In this instance, ורחבה does not mean 'wide'. It means 'spacious' or 'encompassing'.
Certain words take on different shades of meaning in different contexts. Certainly, in the context of רחב as opposed to ארך, it means 'width' as opposed to 'length'. But as an adjective describing something, it means that it is 'broad', 'spacious', 'expansive', or 'encompassing'.
Alex is right in his answer that this portion of davening is derived from the pasuk in parashat Shemot, specifically Shemot 3:8.
וָאֵרֵד לְהַצִּילוֹ מִיַּד מִצְרַיִם וּלְהַעֲלֹתוֹ מִן הָאָרֶץ הַהִוא אֶל אֶרֶץ טוֹבָה וּרְחָבָה אֶל אֶרֶץ זָבַת חָלָב וּדְבָשׁ אֶל מְקוֹם הַכְּנַעֲנִי וְהַחִתִּי וְהָאֱמֹרִי וְהַפְּרִזִּי וְהַחִוִּי וְהַיְבוּסִי:
Judaica Press translates it as:
I have descended to rescue them from the hand[s] of the Egyptians and to bring them up from that land, to a good and spacious land, to a land flowing with milk and honey, to the place of the Canaanites, the Hittites, the Amorites, the Perizzites, the Hivvites, and the Jebusites.
That is, as 'spacious' rather than wide. JPS has it as 'large'.
And that may be the point of the Ramban cited by Alex, at least in the Ramban's first answer:
כי שבח תחלה את הארץ שהיא טובה, לומר שהאוויר טוב ויפה לבני אדם וכל טוב ימצא בה, ושהיא רחבה, שיעמדו בה כל ישראל במרחב.
The word מרחב means "wide open space, spaciousness ; space, room".
In terms of the second answer of the Ramban,
או טעם רחבה שיש בה רחבות, שפלה ועמק ומישור גדולים וקטנים ואין רובה הרים וגאיות.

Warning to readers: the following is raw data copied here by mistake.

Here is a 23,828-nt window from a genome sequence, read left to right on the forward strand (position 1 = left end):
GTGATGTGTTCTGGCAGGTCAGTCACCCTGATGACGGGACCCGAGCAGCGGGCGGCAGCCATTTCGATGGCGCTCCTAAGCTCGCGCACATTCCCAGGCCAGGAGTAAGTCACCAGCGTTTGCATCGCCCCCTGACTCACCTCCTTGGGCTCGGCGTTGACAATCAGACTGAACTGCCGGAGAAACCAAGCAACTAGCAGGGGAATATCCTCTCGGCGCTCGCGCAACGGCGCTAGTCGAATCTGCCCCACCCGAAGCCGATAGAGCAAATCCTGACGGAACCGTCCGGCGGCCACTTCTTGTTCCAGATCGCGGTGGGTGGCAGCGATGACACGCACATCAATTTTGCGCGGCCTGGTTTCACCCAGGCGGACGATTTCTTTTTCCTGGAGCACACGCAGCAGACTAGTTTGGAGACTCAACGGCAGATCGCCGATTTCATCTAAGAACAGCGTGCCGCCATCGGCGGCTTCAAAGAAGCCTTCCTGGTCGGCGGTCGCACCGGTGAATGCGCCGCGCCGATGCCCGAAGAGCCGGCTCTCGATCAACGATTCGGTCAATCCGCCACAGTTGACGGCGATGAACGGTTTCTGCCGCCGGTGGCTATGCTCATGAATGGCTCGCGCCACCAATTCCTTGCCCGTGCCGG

he seems to be saying that this describes the types of land. A רחבה is an emek, mishor, etc., whether big or small, and it has these sorts of lands rather than mostly mountains.
In terms of the other answers, yes, it does seem that they may have been East-oriented rather than North-oriented, in which case one could claim that it is indeed wide rather than long. But one need not appeal or resort to that.
In terms of the land being objectively not wide -- well, we already rejected that sense here. But still, there are words in Hebrew that take on their specific value based on what they are being compared to. The moon is pretty large, and in Bereishit it is described as one of the שְׁנֵי הַמְּאֹרֹת הַגְּדֹלִים. Yet in the very next pasuk it is described as הַמָּאוֹר הַקָּטֹן. How can it be both big and small. I think this is the type of word Ibn Caspi refers to as מצרף, that it depends on what you are comparing it to. When looking at a world map, sure, Eretz Yisrael is small. But it can still be an אֶרֶץ טוֹבָה וּרְחָבָה.